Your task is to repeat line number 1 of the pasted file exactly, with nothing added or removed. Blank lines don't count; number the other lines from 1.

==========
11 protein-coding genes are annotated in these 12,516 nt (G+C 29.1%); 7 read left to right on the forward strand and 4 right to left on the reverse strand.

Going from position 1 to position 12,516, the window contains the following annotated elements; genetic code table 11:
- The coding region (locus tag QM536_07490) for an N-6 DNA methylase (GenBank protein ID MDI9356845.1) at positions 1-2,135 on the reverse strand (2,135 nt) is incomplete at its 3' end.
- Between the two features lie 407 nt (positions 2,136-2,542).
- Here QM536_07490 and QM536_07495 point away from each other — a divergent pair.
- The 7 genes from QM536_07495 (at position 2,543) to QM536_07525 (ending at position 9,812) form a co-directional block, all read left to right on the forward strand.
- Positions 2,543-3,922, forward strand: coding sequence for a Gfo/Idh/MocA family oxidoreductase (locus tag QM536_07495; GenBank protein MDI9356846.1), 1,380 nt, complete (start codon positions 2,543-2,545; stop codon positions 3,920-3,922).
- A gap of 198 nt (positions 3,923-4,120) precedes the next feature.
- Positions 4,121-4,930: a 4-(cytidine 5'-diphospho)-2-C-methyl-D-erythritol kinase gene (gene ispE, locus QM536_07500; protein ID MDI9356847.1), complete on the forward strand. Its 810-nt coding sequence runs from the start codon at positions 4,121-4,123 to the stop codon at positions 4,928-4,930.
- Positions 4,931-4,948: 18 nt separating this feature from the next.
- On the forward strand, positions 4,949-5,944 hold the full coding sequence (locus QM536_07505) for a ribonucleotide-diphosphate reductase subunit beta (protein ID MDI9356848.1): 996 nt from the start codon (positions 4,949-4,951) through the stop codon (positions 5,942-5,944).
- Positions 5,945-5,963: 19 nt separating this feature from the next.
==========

11 protein-coding genes are annotated in these 12,516 nt (G+C 29.1%); 7 read left to right on the forward strand and 4 right to left on the reverse strand.